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Sunday, January 15, 2006

I Can't Stand the Rain
When I was a teenager, I was obsessed with women’s tennis. I use the word “obsessed” advisedly. I barely thought of anything else, and I did quite a lot of thinking back then. In 1979 and 1980, I went to about 10 tournaments per year (including three-quarters of the Grand Slam in ’80)—and I would go for the duration of the tournaments, not a cameo for the finals. (Those weren’t my only years of tournament-hopping, just my heyday.)

By 1980, I’d gotten to know several players—very superficially, I hasten to add—and even played soccer with a bunch of obscure players (and a rather more well-known striver whom I’ll call Martina N.) at the pre-pre-Wimbledon warm-up in Chichester (the game was taken up again a week later in Eastbourne, but I stayed off the pitch that time).

There were many occasions where I was the only person watching “my” players (I tended to like the smart ones, regardless of their skills/success), and then at Wimbledon, one of them was on the verge of a major doubles upset, and I couldn’t get anywhere near the court. Wimbledon’s always hideously and randomly crowded, but usually you could figure out some sneaky way through the bottleneck. Not this time—every trick I attempted failed, so I missed my pal’s big triumph.

I mention all this because today I was trying to figure out if I should try to finagle tickets to Three Days of Rain, Julia Roberts’ big Broadway adventure. (Tickets are on sale, but only to AmEx card holders; though they’re also showing up on eBay and on ticket brokers’ sites.)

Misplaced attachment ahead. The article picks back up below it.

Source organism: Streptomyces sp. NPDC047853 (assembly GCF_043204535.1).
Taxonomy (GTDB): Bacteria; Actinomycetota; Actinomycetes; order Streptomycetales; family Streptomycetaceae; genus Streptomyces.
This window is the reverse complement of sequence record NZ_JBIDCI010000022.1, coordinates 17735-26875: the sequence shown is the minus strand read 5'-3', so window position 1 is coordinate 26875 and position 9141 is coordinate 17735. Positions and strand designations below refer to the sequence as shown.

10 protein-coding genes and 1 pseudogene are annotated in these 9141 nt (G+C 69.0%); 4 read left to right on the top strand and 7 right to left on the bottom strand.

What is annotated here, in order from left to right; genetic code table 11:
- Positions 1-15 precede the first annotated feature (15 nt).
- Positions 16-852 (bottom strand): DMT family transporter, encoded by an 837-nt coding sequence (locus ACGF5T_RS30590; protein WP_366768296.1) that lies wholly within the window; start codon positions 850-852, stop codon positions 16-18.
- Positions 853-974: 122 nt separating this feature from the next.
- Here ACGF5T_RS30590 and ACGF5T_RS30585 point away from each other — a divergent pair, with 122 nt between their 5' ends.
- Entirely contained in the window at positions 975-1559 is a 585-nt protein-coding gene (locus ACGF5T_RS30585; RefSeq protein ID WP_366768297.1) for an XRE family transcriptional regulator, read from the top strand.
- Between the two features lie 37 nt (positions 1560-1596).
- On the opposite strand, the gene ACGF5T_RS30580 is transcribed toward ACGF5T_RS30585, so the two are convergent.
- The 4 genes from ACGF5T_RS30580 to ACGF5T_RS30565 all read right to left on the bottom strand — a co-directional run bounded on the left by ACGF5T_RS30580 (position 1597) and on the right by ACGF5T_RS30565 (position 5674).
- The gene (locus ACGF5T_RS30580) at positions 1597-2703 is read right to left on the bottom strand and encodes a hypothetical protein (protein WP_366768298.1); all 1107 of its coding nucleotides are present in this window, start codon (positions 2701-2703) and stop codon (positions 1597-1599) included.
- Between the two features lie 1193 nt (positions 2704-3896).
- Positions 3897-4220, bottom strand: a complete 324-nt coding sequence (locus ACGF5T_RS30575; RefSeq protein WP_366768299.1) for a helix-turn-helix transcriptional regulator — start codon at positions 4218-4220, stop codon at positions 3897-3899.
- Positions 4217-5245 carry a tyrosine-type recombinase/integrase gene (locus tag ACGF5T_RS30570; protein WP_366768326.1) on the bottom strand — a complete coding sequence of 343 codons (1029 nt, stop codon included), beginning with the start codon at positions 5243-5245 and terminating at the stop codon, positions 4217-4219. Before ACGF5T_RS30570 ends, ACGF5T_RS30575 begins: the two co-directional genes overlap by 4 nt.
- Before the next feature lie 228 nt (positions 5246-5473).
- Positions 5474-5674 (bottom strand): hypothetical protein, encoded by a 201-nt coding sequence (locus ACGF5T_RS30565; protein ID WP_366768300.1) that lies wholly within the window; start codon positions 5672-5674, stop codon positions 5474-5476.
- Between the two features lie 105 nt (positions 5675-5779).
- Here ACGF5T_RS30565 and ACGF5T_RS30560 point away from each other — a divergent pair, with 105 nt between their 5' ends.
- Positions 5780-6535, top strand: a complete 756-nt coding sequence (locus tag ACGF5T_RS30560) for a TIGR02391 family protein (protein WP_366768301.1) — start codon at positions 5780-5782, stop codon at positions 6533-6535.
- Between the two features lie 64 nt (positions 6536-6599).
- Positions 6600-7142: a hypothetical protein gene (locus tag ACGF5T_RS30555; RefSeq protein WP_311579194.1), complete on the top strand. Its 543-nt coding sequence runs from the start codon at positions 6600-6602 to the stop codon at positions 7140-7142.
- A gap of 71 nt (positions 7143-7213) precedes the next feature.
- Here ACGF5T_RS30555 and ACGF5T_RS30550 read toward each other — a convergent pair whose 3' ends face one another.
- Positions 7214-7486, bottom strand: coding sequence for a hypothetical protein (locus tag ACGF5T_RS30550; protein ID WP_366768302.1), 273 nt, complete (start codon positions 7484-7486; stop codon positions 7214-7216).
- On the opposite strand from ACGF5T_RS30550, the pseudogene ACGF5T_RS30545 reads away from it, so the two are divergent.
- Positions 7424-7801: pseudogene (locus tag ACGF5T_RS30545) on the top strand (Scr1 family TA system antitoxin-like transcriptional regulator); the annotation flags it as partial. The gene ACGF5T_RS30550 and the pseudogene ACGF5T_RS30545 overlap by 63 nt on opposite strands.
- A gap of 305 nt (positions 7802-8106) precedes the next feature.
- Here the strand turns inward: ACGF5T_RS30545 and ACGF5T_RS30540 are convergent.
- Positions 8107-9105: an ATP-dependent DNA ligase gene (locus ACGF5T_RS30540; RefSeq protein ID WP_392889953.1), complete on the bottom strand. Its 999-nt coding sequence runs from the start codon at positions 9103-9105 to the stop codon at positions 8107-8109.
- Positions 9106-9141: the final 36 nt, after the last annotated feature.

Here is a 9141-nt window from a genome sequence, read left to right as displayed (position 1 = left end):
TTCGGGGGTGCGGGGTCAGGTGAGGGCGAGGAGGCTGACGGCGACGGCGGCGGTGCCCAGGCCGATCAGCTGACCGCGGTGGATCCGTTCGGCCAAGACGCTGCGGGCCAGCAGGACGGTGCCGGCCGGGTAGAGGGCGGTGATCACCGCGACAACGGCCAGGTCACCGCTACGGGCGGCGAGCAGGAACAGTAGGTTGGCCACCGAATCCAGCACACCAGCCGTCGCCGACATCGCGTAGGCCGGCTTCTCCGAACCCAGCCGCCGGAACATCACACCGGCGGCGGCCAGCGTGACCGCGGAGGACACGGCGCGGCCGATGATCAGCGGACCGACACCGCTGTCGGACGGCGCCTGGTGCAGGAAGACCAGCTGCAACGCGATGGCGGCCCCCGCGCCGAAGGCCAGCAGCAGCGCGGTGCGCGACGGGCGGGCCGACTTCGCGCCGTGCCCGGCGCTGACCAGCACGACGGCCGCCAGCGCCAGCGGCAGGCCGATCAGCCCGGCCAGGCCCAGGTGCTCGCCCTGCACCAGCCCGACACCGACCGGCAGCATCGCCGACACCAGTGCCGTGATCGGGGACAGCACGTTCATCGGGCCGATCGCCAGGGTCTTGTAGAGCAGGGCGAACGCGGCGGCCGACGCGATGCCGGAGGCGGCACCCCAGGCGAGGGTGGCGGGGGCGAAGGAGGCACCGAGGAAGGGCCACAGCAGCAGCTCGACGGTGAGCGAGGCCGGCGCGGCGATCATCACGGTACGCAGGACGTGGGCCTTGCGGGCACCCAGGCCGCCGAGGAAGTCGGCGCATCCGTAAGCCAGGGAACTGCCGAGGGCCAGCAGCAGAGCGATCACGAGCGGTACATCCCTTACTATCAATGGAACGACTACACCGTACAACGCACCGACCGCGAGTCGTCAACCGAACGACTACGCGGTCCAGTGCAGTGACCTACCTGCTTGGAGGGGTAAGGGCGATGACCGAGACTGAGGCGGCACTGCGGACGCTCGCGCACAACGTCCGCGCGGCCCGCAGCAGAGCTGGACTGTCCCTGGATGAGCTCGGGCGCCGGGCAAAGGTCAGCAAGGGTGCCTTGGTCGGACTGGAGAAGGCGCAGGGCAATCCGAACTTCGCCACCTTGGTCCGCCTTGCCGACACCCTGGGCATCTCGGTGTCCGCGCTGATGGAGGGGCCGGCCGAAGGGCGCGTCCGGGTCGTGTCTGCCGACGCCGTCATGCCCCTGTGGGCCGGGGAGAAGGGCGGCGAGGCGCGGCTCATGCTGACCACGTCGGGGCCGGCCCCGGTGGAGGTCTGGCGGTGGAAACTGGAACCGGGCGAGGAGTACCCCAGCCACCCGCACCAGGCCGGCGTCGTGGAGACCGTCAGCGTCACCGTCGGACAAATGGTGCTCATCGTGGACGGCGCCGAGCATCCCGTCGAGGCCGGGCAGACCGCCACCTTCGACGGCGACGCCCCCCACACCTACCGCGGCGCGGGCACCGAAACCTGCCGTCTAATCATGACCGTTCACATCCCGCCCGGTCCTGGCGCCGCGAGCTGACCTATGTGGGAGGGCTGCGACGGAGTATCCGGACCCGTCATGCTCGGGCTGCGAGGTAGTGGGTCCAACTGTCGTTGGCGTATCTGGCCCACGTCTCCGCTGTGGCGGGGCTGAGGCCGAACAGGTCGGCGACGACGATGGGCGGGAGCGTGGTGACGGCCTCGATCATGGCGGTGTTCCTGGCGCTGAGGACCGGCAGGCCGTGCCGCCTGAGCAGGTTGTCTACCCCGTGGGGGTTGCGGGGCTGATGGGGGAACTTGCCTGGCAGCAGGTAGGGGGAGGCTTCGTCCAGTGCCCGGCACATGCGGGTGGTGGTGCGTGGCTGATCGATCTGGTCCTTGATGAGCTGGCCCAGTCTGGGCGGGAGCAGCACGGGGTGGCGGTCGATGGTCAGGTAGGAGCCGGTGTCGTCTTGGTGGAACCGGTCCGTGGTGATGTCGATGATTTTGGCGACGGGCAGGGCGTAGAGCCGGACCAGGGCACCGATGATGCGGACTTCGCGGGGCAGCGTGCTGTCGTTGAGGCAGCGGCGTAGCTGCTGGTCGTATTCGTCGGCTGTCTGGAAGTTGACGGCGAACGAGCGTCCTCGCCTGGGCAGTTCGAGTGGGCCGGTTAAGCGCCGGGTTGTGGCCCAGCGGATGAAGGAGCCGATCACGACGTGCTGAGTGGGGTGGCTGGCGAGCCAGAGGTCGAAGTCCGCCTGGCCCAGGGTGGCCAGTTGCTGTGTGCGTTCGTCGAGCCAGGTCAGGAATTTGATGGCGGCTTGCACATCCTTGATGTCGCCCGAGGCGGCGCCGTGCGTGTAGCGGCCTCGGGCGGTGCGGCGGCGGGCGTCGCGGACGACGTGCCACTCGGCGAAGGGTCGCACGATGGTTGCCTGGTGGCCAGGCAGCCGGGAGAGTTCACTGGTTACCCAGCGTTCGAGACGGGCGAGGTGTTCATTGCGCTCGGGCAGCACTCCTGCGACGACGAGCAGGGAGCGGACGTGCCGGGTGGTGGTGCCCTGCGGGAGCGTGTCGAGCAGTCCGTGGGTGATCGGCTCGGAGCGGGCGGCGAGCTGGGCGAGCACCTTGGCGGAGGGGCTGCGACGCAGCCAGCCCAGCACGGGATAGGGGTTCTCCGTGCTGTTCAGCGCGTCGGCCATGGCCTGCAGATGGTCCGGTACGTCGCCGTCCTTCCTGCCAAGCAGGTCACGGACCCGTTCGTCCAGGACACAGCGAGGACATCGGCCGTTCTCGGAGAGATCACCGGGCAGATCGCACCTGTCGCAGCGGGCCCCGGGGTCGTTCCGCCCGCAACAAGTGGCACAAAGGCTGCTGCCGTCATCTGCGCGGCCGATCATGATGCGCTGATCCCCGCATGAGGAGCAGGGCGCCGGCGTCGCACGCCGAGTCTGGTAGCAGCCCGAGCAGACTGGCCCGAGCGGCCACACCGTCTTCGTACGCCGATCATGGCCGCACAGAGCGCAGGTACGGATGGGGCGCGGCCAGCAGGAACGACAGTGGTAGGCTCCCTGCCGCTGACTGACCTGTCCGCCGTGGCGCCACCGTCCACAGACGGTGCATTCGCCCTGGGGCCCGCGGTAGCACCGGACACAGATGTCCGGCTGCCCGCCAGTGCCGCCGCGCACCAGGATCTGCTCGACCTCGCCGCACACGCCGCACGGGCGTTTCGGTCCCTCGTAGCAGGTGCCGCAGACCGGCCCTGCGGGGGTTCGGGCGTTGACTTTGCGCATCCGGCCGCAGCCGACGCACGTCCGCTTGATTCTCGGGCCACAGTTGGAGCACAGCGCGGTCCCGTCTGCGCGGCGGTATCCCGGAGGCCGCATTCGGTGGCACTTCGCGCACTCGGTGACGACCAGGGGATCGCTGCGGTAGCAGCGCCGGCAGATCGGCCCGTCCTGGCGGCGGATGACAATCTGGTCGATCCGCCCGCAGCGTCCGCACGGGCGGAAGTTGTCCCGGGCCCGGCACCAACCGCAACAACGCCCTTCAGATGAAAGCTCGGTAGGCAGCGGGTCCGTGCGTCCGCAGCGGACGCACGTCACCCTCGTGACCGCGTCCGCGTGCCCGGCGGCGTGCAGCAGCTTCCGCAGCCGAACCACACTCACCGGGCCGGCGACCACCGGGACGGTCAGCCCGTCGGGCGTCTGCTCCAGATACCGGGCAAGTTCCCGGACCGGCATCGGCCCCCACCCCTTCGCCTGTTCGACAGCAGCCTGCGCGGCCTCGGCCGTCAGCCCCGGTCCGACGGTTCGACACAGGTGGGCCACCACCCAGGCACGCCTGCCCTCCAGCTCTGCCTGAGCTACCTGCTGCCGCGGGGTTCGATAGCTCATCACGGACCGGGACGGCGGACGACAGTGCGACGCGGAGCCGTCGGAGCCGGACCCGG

Now, there’s no comparison between my youthful obsession with women’s tennis and my affection for the theater—I am an enthusiastic playgoer, but there’s a lot I don’t know and frankly don’t care about. I don’t feel a need to see everything, nor can I afford to. I have no interest in seeing a lot of the Broadway productions, so I don’t mind that shows like Spamalot or The Odd Couple are out of bounds. But Three Days of Rain is off-Broadway. It’s by Richard Greenberg, whose plays I almost always see (and mostly like). Even though it’s irrational, I feel swizzed that I’m probably not going to be able to go to the Bernard B. Jacobs Theatre to gaze upon a Hollywood star, a former Friends second-stringer, and a guy whose TV sitcom was canceled by Fox after only a few episodes.

Eh, I’ll either figure it out or get over it. I did buy tickets for Borderline at the Royal Court.

Update, Dec. 30, 2006: Of course, the Bernard B. Jacobs Theatre is a Broadway house. Just ignore that bit!

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